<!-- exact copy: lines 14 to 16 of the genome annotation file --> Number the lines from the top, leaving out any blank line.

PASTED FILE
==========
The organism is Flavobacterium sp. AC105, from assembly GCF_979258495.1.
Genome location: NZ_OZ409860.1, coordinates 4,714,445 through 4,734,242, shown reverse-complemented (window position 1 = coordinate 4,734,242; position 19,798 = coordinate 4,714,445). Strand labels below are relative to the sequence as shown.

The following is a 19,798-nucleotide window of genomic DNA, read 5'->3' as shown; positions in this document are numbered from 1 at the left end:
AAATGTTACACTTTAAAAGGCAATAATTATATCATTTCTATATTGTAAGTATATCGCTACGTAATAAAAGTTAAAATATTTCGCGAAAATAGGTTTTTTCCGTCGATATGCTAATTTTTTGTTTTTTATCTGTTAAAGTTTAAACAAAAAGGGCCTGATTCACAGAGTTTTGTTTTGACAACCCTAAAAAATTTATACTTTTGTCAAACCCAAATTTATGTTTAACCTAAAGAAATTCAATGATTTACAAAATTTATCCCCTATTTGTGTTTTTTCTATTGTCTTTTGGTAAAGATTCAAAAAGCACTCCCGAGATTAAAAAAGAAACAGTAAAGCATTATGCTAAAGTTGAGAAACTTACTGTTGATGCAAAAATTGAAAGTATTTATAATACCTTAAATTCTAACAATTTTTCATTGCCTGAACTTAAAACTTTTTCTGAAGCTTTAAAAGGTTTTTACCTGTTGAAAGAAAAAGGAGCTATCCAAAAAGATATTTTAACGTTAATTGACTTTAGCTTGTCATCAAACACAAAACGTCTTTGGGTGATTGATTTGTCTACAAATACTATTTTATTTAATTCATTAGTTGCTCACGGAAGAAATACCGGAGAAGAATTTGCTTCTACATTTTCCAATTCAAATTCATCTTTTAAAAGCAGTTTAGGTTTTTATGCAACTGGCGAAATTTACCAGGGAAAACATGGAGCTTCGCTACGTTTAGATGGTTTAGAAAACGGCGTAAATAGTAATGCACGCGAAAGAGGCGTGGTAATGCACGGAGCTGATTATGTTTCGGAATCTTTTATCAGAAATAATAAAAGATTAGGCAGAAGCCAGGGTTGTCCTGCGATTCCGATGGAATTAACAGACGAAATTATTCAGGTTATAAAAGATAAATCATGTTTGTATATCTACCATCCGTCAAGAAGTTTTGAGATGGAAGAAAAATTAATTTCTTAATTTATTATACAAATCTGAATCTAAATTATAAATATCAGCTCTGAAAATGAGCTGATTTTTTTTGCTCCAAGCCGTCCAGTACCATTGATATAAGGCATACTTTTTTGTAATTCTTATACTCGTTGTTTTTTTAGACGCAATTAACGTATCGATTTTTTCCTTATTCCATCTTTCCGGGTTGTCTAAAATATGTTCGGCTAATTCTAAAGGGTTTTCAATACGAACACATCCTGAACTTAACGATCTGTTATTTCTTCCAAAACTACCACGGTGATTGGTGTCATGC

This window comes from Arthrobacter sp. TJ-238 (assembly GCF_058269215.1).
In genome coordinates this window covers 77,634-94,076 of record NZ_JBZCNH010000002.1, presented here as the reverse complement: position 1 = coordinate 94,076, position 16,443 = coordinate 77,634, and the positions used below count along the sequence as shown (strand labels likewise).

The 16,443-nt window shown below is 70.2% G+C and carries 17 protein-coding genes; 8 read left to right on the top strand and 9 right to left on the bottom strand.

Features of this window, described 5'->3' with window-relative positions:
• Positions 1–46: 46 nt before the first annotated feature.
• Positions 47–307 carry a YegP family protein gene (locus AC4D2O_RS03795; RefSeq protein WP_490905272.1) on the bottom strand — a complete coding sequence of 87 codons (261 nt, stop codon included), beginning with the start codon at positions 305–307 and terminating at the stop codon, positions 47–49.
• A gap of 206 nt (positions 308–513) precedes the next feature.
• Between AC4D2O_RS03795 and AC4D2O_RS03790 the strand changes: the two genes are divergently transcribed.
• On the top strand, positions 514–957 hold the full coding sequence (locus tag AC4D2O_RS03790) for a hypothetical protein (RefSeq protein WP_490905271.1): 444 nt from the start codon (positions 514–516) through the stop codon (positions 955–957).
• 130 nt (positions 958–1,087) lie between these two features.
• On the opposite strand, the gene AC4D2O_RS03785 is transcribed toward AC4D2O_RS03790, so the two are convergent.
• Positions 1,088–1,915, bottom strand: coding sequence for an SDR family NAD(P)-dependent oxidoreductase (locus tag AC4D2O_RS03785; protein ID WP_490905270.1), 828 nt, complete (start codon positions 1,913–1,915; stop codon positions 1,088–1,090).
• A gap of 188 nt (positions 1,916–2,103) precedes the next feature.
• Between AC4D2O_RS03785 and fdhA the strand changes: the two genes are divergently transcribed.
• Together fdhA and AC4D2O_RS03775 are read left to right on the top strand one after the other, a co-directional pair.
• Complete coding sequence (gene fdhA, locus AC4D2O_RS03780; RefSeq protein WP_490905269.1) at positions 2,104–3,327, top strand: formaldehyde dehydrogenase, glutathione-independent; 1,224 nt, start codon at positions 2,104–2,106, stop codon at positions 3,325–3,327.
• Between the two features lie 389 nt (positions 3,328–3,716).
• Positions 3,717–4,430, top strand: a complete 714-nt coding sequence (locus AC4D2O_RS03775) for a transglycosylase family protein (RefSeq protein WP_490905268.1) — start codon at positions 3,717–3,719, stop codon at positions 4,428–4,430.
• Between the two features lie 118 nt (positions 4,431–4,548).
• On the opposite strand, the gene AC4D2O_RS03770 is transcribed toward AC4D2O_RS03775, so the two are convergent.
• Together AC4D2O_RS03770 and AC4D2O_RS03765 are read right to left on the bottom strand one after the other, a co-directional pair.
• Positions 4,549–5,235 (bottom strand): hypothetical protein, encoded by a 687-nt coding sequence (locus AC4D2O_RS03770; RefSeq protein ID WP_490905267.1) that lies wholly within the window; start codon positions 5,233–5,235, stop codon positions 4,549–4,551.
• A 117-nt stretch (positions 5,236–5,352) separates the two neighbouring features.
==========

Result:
• 130 nt (positions 958–1,087) lie between these two features.
• On the opposite strand, the gene AC4D2O_RS03785 is transcribed toward AC4D2O_RS03790, so the two are convergent.
• Positions 1,088–1,915, bottom strand: coding sequence for an SDR family NAD(P)-dependent oxidoreductase (locus tag AC4D2O_RS03785; protein ID WP_490905270.1), 828 nt, complete (start codon positions 1,913–1,915; stop codon positions 1,088–1,090).